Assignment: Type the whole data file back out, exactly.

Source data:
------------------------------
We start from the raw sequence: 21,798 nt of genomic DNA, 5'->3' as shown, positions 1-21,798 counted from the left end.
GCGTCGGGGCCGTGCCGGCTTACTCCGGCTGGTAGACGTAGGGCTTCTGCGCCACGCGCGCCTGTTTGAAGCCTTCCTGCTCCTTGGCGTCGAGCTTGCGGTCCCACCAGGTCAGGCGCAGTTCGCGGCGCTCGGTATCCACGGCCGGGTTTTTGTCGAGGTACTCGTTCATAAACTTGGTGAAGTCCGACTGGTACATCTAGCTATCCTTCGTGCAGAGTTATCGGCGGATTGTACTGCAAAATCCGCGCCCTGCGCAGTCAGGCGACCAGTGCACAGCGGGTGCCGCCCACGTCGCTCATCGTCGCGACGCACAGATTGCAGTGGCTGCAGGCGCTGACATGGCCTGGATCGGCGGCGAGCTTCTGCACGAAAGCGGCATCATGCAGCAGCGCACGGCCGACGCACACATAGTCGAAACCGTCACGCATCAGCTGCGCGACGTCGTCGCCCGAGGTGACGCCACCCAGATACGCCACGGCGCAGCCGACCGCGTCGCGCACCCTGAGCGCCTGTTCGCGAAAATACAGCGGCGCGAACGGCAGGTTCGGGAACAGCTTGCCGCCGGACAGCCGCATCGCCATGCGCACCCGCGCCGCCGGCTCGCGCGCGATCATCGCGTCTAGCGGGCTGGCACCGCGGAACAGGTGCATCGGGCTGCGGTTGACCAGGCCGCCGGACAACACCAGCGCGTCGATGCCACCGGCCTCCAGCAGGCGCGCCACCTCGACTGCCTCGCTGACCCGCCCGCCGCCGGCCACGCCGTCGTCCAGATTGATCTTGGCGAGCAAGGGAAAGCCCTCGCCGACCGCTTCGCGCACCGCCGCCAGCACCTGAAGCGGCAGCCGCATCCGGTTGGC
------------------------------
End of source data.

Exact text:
We start from the raw sequence: 21,798 nt of genomic DNA, 5'->3' as shown, positions 1-21,798 counted from the left end.
GCGTCGGGGCCGTGCCGGCTTACTCCGGCTGGTAGACGTAGGGCTTCTGCGCCACGCGCGCCTGTTTGAAGCCTTCCTGCTCCTTGGCGTCGAGCTTGCGGTCCCACCAGGTCAGGCGCAGTTCGCGGCGCTCGGTATCCACGGCCGGGTTTTTGTCGAGGTACTCGTTCATAAACTTGGTGAAGTCCGACTGGTACATCTAGCTATCCTTCGTGCAGAGTTATCGGCGGATTGTACTGCAAAATCCGCGCCCTGCGCAGTCAGGCGACCAGTGCACAGCGGGTGCCGCCCACGTCGCTCATCGTCGCGACGCACAGATTGCAGTGGCTGCAGGCGCTGACATGGCCTGGATCGGCGGCGAGCTTCTGCACGAAAGCGGCATCATGCAGCAGCGCACGGCCGACGCACACATAGTCGAAACCGTCACGCATCAGCTGCGCGACGTCGTCGCCCGAGGTGACGCCACCCAGATACGCCACGGCGCAGCCGACCGCGTCGCGCACCCTGAGCGCCTGTTCGCGAAAATACAGCGGCGCGAACGGCAGGTTCGGGAACAGCTTGCCGCCGGACAGCCGCATCGCCATGCGCACCCGCGCCGCCGGCTCGCGCGCGATCATCGCGTCTAGCGGGCTGGCACCGCGGAACAGGTGCATCGGGCTGCGGTTGACCAGGCCGCCGGACAACACCAGCGCGTCGATGCCACCGGCCTCCAGCAGGCGCGCCACCTCGACTGCCTCGCTGACCCGCCCGCCGCCGGCCACGCCGTCGTCCAGATTGATCTTGGCGAGCAAGGGAAAGCCCTCGCCGACCGCTTCGCGCACCGCCGCCAGCACCTGAAGCGGCAGCCGCATCCGGTTGGC